In his State of the Union tonight the President did his tongue thing 124 times—my kids kept count.

Indeed, it was an awful night for those of us playing the Terror* game: it was a full twenty minutes in before the Decider mentioned "terrorists." That's a long time to go without a drink when you're listening to George W. Bush.

Last week I was trying to do some MLK-related Flickr Blogging in honor of the man and the holiday, but I just couldn't get the words and images to come together right—and where MLK Jr. is involved, I very much want to get things right. Perhaps the stakes are just lower with George W. Bush, I don't know, but I hope that the following Random 2007 State of the Union Address Flickr Blogging at least gets something right. Pressed for time, I used The Method.

"Thank you very much. And tonight, I have a high privilege and distinct honor of my own -- as the first President to begin the State of the Union message with these words: Madam Speaker. (Applause.)

In his day, the late Congressman Thomas D'Alesandro, Jr. from Baltimore, Maryland, saw Presidents Roosevelt and Truman at this rostrum. But nothing could compare with the sight of his only daughter, Nancy, presiding tonight as Speaker of the House of Representatives."

Neither could anything compare with the sight of this, coming at him across a Berlin hotel room in the decadent waning days of the Weimar Republic—but that's another story.
"The rite of custom brings us together at a defining hour -- when decisions are hard and courage is needed. We enter the year 2007 with large endeavors underway, and others that are ours to begin."

"Rex here just made a similar large endeavour on the carpet. Didn't ya, Rexy? Didn't ya? Oh, that was a big smelly large endeavour, oh yes it was." "Rrrrrrr."
"Some in this chamber are new to the House and the Senate -- and I congratulate the Democrat majority. (Applause.) Congress has changed, but not our responsibilities. Each of us is guided by our own convictions -- and to these we must stay faithful."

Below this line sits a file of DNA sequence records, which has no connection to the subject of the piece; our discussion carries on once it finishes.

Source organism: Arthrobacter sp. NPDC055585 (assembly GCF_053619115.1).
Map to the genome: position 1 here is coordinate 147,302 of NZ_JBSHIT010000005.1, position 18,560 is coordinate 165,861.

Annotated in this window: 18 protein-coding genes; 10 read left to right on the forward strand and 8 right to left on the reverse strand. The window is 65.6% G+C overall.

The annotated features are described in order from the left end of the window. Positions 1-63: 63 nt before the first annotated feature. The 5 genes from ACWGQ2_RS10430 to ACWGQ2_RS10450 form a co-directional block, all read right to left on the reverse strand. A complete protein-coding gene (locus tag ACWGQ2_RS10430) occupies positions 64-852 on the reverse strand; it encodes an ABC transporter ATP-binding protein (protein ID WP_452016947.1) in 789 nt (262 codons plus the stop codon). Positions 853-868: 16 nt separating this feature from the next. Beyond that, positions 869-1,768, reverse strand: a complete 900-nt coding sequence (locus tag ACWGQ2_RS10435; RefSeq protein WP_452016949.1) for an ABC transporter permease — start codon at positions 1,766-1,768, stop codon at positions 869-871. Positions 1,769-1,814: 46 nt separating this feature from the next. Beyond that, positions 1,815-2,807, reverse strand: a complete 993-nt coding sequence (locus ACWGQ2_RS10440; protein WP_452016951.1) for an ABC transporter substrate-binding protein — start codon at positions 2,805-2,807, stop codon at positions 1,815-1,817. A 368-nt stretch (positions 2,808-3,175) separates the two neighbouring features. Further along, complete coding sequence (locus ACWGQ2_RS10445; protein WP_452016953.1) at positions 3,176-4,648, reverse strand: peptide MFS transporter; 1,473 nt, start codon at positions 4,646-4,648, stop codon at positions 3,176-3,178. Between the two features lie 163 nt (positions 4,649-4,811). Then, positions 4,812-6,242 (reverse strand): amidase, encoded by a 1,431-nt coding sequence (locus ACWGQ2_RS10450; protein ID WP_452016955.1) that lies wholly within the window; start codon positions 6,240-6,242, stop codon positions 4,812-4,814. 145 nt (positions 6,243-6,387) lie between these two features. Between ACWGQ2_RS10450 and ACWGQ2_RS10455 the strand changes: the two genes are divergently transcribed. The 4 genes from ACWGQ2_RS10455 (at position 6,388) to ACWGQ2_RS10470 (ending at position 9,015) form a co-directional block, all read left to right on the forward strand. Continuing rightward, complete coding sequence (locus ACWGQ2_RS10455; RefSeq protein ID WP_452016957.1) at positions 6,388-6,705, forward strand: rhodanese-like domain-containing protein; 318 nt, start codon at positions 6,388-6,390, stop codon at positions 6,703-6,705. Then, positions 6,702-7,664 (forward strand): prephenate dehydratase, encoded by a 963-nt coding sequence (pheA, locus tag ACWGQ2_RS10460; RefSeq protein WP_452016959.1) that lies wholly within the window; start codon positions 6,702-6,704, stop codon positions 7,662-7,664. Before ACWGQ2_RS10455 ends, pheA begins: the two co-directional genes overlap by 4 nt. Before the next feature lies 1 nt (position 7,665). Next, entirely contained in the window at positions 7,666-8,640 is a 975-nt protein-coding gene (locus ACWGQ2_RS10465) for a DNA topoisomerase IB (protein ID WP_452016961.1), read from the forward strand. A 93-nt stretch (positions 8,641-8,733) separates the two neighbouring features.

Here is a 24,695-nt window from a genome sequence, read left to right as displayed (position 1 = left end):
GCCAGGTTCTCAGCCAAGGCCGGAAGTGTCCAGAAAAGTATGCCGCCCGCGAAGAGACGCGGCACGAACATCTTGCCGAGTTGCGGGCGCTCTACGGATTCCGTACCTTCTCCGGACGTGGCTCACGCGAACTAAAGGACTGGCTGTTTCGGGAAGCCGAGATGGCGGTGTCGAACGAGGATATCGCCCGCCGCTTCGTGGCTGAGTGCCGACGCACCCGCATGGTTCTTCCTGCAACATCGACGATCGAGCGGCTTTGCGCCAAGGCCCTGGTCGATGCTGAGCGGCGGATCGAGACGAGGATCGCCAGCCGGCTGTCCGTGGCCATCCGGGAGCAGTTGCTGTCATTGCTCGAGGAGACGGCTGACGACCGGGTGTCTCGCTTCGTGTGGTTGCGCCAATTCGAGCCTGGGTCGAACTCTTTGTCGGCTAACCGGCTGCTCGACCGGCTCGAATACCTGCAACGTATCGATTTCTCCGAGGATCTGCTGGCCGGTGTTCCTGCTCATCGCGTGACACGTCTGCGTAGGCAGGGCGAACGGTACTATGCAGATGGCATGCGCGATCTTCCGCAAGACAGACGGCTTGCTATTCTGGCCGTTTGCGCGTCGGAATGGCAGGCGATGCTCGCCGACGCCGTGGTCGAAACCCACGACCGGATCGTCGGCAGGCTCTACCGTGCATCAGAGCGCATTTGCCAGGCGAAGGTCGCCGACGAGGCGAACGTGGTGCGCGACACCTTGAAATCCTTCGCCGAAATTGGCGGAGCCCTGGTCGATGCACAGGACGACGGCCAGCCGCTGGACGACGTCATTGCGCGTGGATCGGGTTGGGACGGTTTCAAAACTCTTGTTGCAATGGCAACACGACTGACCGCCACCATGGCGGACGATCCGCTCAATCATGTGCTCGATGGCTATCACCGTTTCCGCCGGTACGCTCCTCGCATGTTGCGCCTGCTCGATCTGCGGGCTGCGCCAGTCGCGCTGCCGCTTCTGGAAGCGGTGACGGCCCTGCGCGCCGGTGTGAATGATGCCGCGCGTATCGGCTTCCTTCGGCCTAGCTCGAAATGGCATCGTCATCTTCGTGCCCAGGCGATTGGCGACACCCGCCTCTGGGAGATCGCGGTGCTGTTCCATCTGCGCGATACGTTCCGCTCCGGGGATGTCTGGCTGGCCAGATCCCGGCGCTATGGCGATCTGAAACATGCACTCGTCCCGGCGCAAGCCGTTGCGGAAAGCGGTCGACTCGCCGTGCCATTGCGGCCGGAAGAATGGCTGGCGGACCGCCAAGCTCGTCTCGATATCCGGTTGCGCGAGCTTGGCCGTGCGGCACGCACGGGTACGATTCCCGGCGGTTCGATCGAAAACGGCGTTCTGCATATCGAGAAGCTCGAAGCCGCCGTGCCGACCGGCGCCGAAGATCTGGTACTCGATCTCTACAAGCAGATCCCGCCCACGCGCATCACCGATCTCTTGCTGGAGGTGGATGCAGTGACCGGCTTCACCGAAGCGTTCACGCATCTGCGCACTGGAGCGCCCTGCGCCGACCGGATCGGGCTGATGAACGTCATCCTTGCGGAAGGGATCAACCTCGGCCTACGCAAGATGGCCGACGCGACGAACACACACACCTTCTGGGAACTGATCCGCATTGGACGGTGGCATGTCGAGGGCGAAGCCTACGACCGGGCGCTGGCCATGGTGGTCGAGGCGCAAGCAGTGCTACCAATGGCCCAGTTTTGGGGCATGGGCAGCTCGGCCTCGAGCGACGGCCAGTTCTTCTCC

"The mere mention of 'convictions' in relation to the Bush Administration makes my nipples explode with delight!"
"A future of hope and opportunity requires that all our citizens have affordable and available health care. (Applause.) When it comes to health care, government has an obligation to care for the elderly, the disabled, and poor children. And we will meet those responsibilities. For all other Americans, private health insurance is the best way to meet their needs."

"Pretty much every other developed nation has rejected the idiotic assumption that, as Tom Tomorrow has said, parasitic middlemen (aka insurance companies) have to be allowed to make a profit before people can have access to health care. It seems obvious that public health insurance is in fact the best way to meet these needs."

"Indeed. That line about 'private health insurance' may well be the most blatantly unsupported assertion in all of Bush's speech. Mmmmph. *slurp slurp*"

"And one of the first steps we can take together is to add to the ranks of our military so that the American Armed Forces are ready for all the challenges ahead. (Applause.) Tonight I ask the Congress to authorize an increase in the size of our active Army and Marine Corps by 92,000 in the next five years. (Applause.) A second task we can take on together is to design and establish a volunteer Civilian Reserve Corps. Such a corps would function much like our military reserve. It would ease the burden on the Armed Forces by allowing us to hire civilians with critical skills to serve on missions abroad when America needs them. It would give people across America who do not wear the uniform a chance to serve in the defining struggle of our time."

"Perhaps this Civilian Reserve Corps, whatever the hell it is, would be interested in my fearsome JAZZ HANDS!"
Reactions to the 2007 State of the Union Address have been...unenthusiastic.

"I spent weeks building this 'Bridge to the Future', but he hasn't used it once. Harrumph."
"I sure am glad I went with Palast's game and not the terror one. Thanks to that tongue thing, my doors of perception have been opened WIDE. Wooooooo."